- Adjusts pH to 5.8 - 6.8
- Replicates the ideal Discus environment
- Use with Neutral Regulator to target a pH
Discus fish requires an environment that is low pH and low GH (General Hardness). Seachem Discus Buffer helps to maintain low pH, as well as softens the water by precipitating calcium and magnesium which can then be removed by the aquarium filter.
Discus Buffer contains phosphate buffers and conditioning agents. The product is safe for all freshwater fish acclimated to acid pH.
Use 1 level teaspoon (5 g) for every 40-80 L (10-20 US gallons) daily until intended pH is reached. Thereafter, use once a month or with water changes as required to maintain pH.For precise dosing use the Seachem Digital Spoon Scale. To raise pH, use Neutral Regulator. To target a particular pH use in combination with Neutral Regulator following the chart. This chart assumes the use of unbuffered water (RO or DI). If water is already buffered use the chart as a starting guide. Use Prime to dechlorinate tap water before doing a water change.
Neutral Regulator and Discus Buffer can be used in combination to achieve a desired pH when performing water changes or adding top off water. The ratio chart below is designed for RO water where there is generally no buffering capacity.
To target a particular pH use in combination with Neutral Regulator following the chart.
|Neutral Regulator||Discus Buffer||pH|
What is the difference between Neutral Regulator, Discus Buffer, Alkaline Buffer, and Acid Buffer?
A: Neutral Regulator and Discus Buffer are phosphate based buffers providing a very strong and stable buffering system. Alkaline Buffer and Acid Buffer are non-phosphate buffers, which although less stable than a phosphate buffer, are ideal for the planted aquarium where high phosphate levels would lead to an algae problem.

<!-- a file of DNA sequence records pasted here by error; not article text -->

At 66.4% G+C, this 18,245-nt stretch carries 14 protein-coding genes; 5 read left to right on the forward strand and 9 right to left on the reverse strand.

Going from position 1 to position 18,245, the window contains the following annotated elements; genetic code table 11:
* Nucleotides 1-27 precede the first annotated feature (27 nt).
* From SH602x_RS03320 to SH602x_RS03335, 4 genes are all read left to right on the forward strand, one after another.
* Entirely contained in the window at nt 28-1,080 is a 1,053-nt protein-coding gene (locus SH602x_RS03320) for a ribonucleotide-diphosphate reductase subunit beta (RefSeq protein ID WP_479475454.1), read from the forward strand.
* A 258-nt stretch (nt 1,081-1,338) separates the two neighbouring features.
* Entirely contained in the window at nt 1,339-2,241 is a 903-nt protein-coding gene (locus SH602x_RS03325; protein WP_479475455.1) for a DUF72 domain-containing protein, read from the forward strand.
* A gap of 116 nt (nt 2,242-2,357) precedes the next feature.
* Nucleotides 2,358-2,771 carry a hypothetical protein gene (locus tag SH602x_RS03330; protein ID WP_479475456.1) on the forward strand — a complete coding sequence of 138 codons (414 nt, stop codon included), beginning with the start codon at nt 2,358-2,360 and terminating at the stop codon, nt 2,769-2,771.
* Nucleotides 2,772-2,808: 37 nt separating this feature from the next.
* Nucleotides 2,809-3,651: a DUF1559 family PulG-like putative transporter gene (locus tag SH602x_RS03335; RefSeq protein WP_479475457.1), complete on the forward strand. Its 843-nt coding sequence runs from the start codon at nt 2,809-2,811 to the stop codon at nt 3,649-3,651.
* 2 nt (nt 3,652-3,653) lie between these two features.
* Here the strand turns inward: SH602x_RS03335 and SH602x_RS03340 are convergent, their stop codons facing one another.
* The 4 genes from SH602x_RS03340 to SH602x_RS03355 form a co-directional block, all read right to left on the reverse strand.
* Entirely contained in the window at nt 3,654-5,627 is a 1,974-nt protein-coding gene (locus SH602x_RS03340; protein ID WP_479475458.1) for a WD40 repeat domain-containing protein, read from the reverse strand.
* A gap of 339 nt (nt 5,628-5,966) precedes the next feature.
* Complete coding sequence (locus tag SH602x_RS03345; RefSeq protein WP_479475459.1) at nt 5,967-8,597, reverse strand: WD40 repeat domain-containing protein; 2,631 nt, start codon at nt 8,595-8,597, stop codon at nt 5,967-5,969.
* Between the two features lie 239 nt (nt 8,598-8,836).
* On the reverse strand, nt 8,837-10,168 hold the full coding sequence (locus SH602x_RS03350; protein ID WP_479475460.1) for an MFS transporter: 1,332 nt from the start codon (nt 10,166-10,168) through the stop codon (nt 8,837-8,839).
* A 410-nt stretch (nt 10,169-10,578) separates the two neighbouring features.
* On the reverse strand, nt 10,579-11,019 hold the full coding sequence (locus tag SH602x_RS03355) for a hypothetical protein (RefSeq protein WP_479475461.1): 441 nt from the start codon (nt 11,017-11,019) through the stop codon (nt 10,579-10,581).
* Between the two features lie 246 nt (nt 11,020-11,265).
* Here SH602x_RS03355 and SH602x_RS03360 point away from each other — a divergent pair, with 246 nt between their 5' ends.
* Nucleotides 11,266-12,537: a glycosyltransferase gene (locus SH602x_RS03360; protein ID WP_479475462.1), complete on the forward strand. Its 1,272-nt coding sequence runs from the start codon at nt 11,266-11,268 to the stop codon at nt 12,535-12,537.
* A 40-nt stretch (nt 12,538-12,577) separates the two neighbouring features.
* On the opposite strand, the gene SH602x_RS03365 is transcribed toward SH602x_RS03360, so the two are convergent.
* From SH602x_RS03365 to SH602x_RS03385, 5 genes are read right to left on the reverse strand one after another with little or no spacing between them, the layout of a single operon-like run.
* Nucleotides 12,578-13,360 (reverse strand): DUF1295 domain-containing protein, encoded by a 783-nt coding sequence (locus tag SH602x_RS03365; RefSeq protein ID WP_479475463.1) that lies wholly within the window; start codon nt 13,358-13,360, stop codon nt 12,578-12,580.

I have a fish only freshwater tank and need to lower my pH. I am afraid to use Discus Buffer because it contains phosphates. What should I do?
A: Phosphate is nothing to be concerned with in a fish only system. Phosphate concerns are a carry over from reef keepers where even a small amount of phosphate can present problems for many corals. It is really an insignificant property in freshwater systems unless it is a planted tank with a very intense lighting system. If you are still concerned about phosphate causing algae problems in a fish-only tank, rest assured that phosphate in itself does not cause algae; algae requires light that is in the blue spectrum for photosynthesis. Standard aquarium light is weak in the blue spectrum and strong in the red range and does not easily support algae growth. This makes the colors on fish seem brighter. It also makes brown fish look more red.
What do I do if Discus Buffer makes my freshwater tank cloudy? How do I clear it up?
A: The cloudiness you experienced is caused by the precipitation of excess calcium and magnesium. In excessively hard water, the precipitation could cause a clouded or chalky hazed appearance. To clear this, you can use a water clarifier (flocculant) like our Clarity. You could also wait for this precipitate to fall out of solution on it's own (fall to the bottom of the aquarium) but this would take considerably longer than using a flocculate. You can also use a fine mechanical filter (floss or micron) to catch these particles.
Is Discus Buffer safe to use in a planted aquarium?
A: Discus Buffer (phosphate based) is safe to use in a planted aquarium but bicarbonate based buffering systems are generally more accepted in planted aquariums as to not introduce any excess phosphate (which could cause unwanted algae growth). You can achieve a bicarbonate based buffering system with our Alkaline Buffer and Acid Buffer.
What is the difference between Discus Trace and aquarium salt?
A: Common aquarium salt (sodium chloride) is used to impact the density of the water making it harder for parasites to equilibrate to the denser water. Some fish do not mind this therapeutic use of salt, and some fish do mind it. Discus are a fish that will not tolerate this elevated level of sodium in the water. If you keep live plants in your discus aquarium, the plants will not tolerate this either. Discus Trace is a well rounded trace mineral supplement that does not contain sodium and is used to replenish trace and ultra trace minerals that are demonstrated to be necessary for fish health and growth.